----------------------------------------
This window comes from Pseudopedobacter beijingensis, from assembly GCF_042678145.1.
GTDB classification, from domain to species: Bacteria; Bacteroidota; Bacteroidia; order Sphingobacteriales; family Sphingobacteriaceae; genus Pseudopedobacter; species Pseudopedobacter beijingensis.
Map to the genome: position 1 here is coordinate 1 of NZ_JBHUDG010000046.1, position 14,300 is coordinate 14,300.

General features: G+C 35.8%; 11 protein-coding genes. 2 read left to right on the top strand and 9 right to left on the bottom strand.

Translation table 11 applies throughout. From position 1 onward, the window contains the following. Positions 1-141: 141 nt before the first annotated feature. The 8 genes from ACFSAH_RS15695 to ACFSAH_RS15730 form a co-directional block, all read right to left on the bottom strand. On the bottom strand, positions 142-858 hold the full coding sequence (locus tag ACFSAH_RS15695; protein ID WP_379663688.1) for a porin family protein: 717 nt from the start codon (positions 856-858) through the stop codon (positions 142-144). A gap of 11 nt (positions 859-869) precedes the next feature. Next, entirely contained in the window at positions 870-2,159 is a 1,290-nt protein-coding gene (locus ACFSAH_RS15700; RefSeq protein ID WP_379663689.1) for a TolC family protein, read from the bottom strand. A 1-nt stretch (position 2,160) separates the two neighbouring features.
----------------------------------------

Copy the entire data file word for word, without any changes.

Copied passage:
This window comes from Pseudopedobacter beijingensis, from assembly GCF_042678145.1.
GTDB classification, from domain to species: Bacteria; Bacteroidota; Bacteroidia; order Sphingobacteriales; family Sphingobacteriaceae; genus Pseudopedobacter; species Pseudopedobacter beijingensis.
Map to the genome: position 1 here is coordinate 1 of NZ_JBHUDG010000046.1, position 14,300 is coordinate 14,300.

General features: G+C 35.8%; 11 protein-coding genes. 2 read left to right on the top strand and 9 right to left on the bottom strand.

Translation table 11 applies throughout. From position 1 onward, the window contains the following. Positions 1-141: 141 nt before the first annotated feature. The 8 genes from ACFSAH_RS15695 to ACFSAH_RS15730 form a co-directional block, all read right to left on the bottom strand. On the bottom strand, positions 142-858 hold the full coding sequence (locus tag ACFSAH_RS15695; protein ID WP_379663688.1) for a porin family protein: 717 nt from the start codon (positions 856-858) through the stop codon (positions 142-144). A gap of 11 nt (positions 859-869) precedes the next feature. Next, entirely contained in the window at positions 870-2,159 is a 1,290-nt protein-coding gene (locus ACFSAH_RS15700; RefSeq protein ID WP_379663689.1) for a TolC family protein, read from the bottom strand. A 1-nt stretch (position 2,160) separates the two neighbouring features.